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Having children is selfish!

About DJC

The older I get, the less I know and the more inquisitive I get.

Unfortunately, despite a lifelong search, most of the answers elude me. That said, I love to ask the questions and fuel the debates that will ultimately lead us all to a better understanding of the big issues in life, the universe and everything.

They say that we spend 98% of our lives in our head. I for one would like to use that time as effectively as possible.

Before you have more children, ask yourself this: am i being selfish?

I have heard it argued that it is selfish for a woman to decide not to have children.

A selfish act, or every woman's right?    Pic/istock.

A selfish act, or every woman's right? Pic/istock

I find this a curious argument. Why is it selfish not to have children? For it to be selfish, there would need to be a victim – someone to be selfish to – and I cannot imagine who that victim is.

I would argue most that, in fact, having children is selfish.

Do you agree with the author, or feel he is out of touch? Join the discussion in our community forum. 

The principal beneficiary of a child being born is the parents. When a couple decide to become parents, it is generally because they want to have children. And in this case there are clear victims: the community,  given the over-populated nature of our world; and the child to be born, whom until he or she is born, will not have to endure the pain of life.

I know that some will argue that there are beneficiaries beyond the parents – including the grand- parents and any children born previously. 

I agree that many people look forward to becoming grandparents, but I would equally argue that few couples have children to address the needs of their parents. In the case of earlier children, I would argue that this point is far from established. Only children can do very well indeed and this argument does not make the birth of the first child any less selfish.

I know that some would argue that the community benefits – a point which is very hard to substantiate in an over-populated, underfed world. In 2016, the world would be much better served by adoption and importation.

I know that some will argue that bringing a child into the world enables a new life to experience the joy of life. The fact is, that until the child is born there is nothing that may enjoy the joy of terror of life. How can you do a being that does not exist yet a favour? You cannot. Further, no matter how good science is, there is always the risk you will have a child that has to endure a disability.

Some  argue that having children is simply doing your bit in ensuring the survival of the species. On what basis is it is the best interests of the planet for human kind (the cancer destroying the planet) to survive? Anyone running this argument would also have to substantiate that it is fair on child to facilitate its birth for this purpose. The planet and the unborn child – and arguably mankind - would be better off with no child being born.

The fact is, having a child is a selfish, or at the very least, largely selfish, act. That does not mean it should not occur and I am very pleased to have the son I have. It was selfish on my part, but i am glad I did it.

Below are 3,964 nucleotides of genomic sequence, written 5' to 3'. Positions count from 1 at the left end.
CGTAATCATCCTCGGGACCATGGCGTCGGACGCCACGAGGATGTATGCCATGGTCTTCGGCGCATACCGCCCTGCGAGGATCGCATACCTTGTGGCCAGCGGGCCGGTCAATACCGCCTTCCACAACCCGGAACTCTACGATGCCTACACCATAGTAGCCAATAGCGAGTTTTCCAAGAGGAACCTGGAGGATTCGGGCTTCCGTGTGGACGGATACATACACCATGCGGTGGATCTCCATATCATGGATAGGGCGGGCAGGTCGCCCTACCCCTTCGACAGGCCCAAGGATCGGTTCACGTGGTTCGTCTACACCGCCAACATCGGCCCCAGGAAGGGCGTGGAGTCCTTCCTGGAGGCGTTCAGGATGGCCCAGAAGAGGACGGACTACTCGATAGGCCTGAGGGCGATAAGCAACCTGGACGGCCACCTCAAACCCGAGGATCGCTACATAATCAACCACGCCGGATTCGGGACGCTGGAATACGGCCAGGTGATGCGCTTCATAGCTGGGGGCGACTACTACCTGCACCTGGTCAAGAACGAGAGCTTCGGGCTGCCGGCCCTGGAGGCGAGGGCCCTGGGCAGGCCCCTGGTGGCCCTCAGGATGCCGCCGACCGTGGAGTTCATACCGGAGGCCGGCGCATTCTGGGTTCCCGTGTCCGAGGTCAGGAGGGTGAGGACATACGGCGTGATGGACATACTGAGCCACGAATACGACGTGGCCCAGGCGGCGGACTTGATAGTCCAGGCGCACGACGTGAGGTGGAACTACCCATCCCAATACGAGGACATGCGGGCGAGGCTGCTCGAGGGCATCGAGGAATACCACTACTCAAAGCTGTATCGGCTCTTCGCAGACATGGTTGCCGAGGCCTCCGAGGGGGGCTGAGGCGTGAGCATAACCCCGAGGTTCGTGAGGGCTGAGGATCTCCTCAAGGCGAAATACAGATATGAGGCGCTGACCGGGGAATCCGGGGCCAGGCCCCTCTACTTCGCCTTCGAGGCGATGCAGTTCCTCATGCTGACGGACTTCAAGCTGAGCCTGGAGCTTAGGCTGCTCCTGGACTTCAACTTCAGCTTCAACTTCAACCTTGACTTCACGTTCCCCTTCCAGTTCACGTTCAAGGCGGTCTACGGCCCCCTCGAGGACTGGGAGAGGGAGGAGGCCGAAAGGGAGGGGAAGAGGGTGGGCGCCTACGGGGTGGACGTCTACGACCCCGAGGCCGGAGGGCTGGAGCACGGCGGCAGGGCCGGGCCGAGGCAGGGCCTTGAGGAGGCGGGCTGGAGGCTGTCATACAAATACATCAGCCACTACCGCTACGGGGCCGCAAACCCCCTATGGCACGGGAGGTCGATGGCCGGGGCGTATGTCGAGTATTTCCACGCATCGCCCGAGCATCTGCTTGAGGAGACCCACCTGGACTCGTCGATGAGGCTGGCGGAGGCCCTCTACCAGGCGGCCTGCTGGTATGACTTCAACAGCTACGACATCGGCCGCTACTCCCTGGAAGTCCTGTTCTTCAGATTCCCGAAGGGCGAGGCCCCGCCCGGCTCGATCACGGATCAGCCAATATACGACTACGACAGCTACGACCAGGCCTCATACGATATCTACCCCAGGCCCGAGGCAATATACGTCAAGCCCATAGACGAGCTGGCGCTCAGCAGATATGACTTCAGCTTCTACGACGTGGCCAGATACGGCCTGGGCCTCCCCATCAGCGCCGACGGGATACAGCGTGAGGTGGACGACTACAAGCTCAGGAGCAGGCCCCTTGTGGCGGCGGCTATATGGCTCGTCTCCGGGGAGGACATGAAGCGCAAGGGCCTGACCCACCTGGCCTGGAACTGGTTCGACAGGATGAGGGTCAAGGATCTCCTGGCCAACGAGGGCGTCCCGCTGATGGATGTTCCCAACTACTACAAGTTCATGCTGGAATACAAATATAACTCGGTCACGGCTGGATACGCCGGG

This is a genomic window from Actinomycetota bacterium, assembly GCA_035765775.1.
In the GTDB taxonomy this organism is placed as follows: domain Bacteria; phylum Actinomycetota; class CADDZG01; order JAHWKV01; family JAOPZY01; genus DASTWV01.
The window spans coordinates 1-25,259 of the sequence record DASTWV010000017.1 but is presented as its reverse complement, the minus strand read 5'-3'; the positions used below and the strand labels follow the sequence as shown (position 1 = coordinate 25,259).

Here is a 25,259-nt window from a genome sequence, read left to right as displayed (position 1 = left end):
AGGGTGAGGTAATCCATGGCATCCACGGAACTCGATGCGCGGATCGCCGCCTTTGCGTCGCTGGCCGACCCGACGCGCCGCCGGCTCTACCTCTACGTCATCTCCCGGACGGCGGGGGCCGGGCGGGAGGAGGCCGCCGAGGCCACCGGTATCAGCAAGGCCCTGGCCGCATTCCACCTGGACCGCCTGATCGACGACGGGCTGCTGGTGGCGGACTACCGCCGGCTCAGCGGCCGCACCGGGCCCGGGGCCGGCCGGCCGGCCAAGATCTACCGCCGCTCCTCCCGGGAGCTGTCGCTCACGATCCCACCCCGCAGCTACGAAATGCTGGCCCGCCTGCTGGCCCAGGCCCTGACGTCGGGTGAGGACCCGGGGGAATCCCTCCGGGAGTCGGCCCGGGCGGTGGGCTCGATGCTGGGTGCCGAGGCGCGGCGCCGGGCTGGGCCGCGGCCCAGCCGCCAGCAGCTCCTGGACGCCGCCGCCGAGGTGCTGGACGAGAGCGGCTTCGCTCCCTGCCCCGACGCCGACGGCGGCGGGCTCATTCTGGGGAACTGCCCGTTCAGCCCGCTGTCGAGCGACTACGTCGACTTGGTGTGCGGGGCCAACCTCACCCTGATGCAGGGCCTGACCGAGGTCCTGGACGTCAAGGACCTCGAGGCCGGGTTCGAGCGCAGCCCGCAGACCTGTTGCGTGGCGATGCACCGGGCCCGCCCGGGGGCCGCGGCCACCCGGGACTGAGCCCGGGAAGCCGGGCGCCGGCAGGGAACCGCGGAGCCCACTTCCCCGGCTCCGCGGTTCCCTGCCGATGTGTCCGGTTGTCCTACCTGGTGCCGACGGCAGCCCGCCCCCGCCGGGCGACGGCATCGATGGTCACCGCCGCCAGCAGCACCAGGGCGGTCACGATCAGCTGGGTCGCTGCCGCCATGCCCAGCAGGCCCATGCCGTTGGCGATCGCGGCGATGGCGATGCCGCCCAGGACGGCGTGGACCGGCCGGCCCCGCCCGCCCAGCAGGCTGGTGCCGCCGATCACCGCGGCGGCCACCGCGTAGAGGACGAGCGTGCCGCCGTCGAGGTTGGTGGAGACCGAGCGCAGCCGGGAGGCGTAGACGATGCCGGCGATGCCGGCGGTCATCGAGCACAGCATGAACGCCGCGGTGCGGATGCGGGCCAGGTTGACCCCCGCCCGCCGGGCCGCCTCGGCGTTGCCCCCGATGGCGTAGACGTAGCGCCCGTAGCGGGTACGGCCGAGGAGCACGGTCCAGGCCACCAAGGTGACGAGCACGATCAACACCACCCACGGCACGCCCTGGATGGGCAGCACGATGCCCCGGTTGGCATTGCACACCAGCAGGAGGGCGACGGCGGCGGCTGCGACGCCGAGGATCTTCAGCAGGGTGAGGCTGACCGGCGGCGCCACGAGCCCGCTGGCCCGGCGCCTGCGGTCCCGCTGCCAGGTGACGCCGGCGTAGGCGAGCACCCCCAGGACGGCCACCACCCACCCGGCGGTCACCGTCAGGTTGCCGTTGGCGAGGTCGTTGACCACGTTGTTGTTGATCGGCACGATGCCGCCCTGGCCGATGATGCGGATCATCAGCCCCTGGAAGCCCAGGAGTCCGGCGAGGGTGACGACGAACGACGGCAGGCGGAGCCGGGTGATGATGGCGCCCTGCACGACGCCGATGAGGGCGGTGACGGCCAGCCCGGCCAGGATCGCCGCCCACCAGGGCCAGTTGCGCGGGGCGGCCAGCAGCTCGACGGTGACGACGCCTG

Two things that I find extraordinarily selfish are:

  • Viewing having children as a right and expecting government support.
  • Having more than a replacement level of children.
  • Having children is, at best (except in extraordinary circumstances), a choice. It is not a right any more or less than not having children. It is certainly not a right when a person lacks the wherewithal to support the child. On what basis is having a child any more a right than having two legs, two arms or two eyes?  They may all be desirable, but none are a right.

    I would argue that using artificial or assisted means to have a child is acceptable, but again not a right or something that should be supported by government. Again, I say that having a child is no more a right than not dying of cancer. No one has such a right. We can take action, but ultimately nature will have its way. Science can help to ensure survival from cancer and it can help conception, but the success of neither is a right and if it fails, that’s life.

    On this basis I also have problems with maternity and paternity leave and with all forms of child support – other than where the parent or parents can demonstrate disadvantage that will harm the child in some way. Again, I say, having a child is a choice. Some people choose to have a child and other people choose to go on a world trip. Some people choose to have a child while other people choose to live an upscale lifestyle. No one is forced to have a child, so why should they be compensated by government.

    And as for having a fleet of children, how selfish can an individual or couple get in an over-populated world? Indeed, I would argue that having more than two children is suggesting that you have more right to the world’s resources than many others. It also demonstrated that you are not concerned about one of the world’s greatest problems – over-population.

    Again, I am so saying they should not do it, but I am saying it is a choice made entirely on selfish grounds. As such, it should not entitle them to any form of benefit unless the child can be shown to be disadvantaged.

    Why should the state pay people to over-populate the planet?

    Food for thought.

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